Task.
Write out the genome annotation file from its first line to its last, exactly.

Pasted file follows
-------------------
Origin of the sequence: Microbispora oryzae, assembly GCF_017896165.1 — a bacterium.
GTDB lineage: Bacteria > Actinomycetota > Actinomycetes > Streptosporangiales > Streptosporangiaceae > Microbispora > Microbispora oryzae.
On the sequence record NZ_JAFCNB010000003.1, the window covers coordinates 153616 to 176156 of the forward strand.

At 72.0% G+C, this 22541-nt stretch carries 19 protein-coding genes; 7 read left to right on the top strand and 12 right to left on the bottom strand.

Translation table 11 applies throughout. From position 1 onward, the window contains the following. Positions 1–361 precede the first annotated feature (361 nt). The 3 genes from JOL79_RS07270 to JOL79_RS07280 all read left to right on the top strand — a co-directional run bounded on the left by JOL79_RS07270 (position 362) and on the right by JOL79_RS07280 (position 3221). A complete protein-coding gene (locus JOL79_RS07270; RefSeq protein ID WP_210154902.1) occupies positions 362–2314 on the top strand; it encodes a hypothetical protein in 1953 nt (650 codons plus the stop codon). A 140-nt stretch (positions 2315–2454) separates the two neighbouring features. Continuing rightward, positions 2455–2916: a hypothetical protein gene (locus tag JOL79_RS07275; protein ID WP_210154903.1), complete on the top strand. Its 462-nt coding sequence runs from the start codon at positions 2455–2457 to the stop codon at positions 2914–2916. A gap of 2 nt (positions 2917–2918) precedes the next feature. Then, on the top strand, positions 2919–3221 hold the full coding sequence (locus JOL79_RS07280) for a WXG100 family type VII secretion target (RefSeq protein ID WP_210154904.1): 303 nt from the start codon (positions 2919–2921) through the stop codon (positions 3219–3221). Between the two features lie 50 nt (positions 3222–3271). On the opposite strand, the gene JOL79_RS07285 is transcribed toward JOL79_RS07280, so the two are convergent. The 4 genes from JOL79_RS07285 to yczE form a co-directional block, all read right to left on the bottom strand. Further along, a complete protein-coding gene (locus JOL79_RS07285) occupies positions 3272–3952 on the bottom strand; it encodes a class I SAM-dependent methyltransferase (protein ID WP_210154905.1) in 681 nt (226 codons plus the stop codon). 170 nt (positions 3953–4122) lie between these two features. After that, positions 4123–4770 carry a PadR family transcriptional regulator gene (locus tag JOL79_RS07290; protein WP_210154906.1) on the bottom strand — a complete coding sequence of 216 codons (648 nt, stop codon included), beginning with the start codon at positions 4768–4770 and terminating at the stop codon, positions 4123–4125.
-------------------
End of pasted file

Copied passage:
Origin of the sequence: Microbispora oryzae, assembly GCF_017896165.1 — a bacterium.
GTDB lineage: Bacteria > Actinomycetota > Actinomycetes > Streptosporangiales > Streptosporangiaceae > Microbispora > Microbispora oryzae.
On the sequence record NZ_JAFCNB010000003.1, the window covers coordinates 153616 to 176156 of the forward strand.

At 72.0% G+C, this 22541-nt stretch carries 19 protein-coding genes; 7 read left to right on the top strand and 12 right to left on the bottom strand.

Translation table 11 applies throughout. From position 1 onward, the window contains the following. Positions 1–361 precede the first annotated feature (361 nt). The 3 genes from JOL79_RS07270 to JOL79_RS07280 all read left to right on the top strand — a co-directional run bounded on the left by JOL79_RS07270 (position 362) and on the right by JOL79_RS07280 (position 3221). A complete protein-coding gene (locus JOL79_RS07270; RefSeq protein ID WP_210154902.1) occupies positions 362–2314 on the top strand; it encodes a hypothetical protein in 1953 nt (650 codons plus the stop codon). A 140-nt stretch (positions 2315–2454) separates the two neighbouring features. Continuing rightward, positions 2455–2916: a hypothetical protein gene (locus tag JOL79_RS07275; protein ID WP_210154903.1), complete on the top strand. Its 462-nt coding sequence runs from the start codon at positions 2455–2457 to the stop codon at positions 2914–2916. A gap of 2 nt (positions 2917–2918) precedes the next feature. Then, on the top strand, positions 2919–3221 hold the full coding sequence (locus JOL79_RS07280) for a WXG100 family type VII secretion target (RefSeq protein ID WP_210154904.1): 303 nt from the start codon (positions 2919–2921) through the stop codon (positions 3219–3221). Between the two features lie 50 nt (positions 3222–3271). On the opposite strand, the gene JOL79_RS07285 is transcribed toward JOL79_RS07280, so the two are convergent. The 4 genes from JOL79_RS07285 to yczE form a co-directional block, all read right to left on the bottom strand. Further along, a complete protein-coding gene (locus JOL79_RS07285) occupies positions 3272–3952 on the bottom strand; it encodes a class I SAM-dependent methyltransferase (protein ID WP_210154905.1) in 681 nt (226 codons plus the stop codon). 170 nt (positions 3953–4122) lie between these two features. After that, positions 4123–4770 carry a PadR family transcriptional regulator gene (locus tag JOL79_RS07290; protein WP_210154906.1) on the bottom strand — a complete coding sequence of 216 codons (648 nt, stop codon included), beginning with the start codon at positions 4768–4770 and terminating at the stop codon, positions 4123–4125.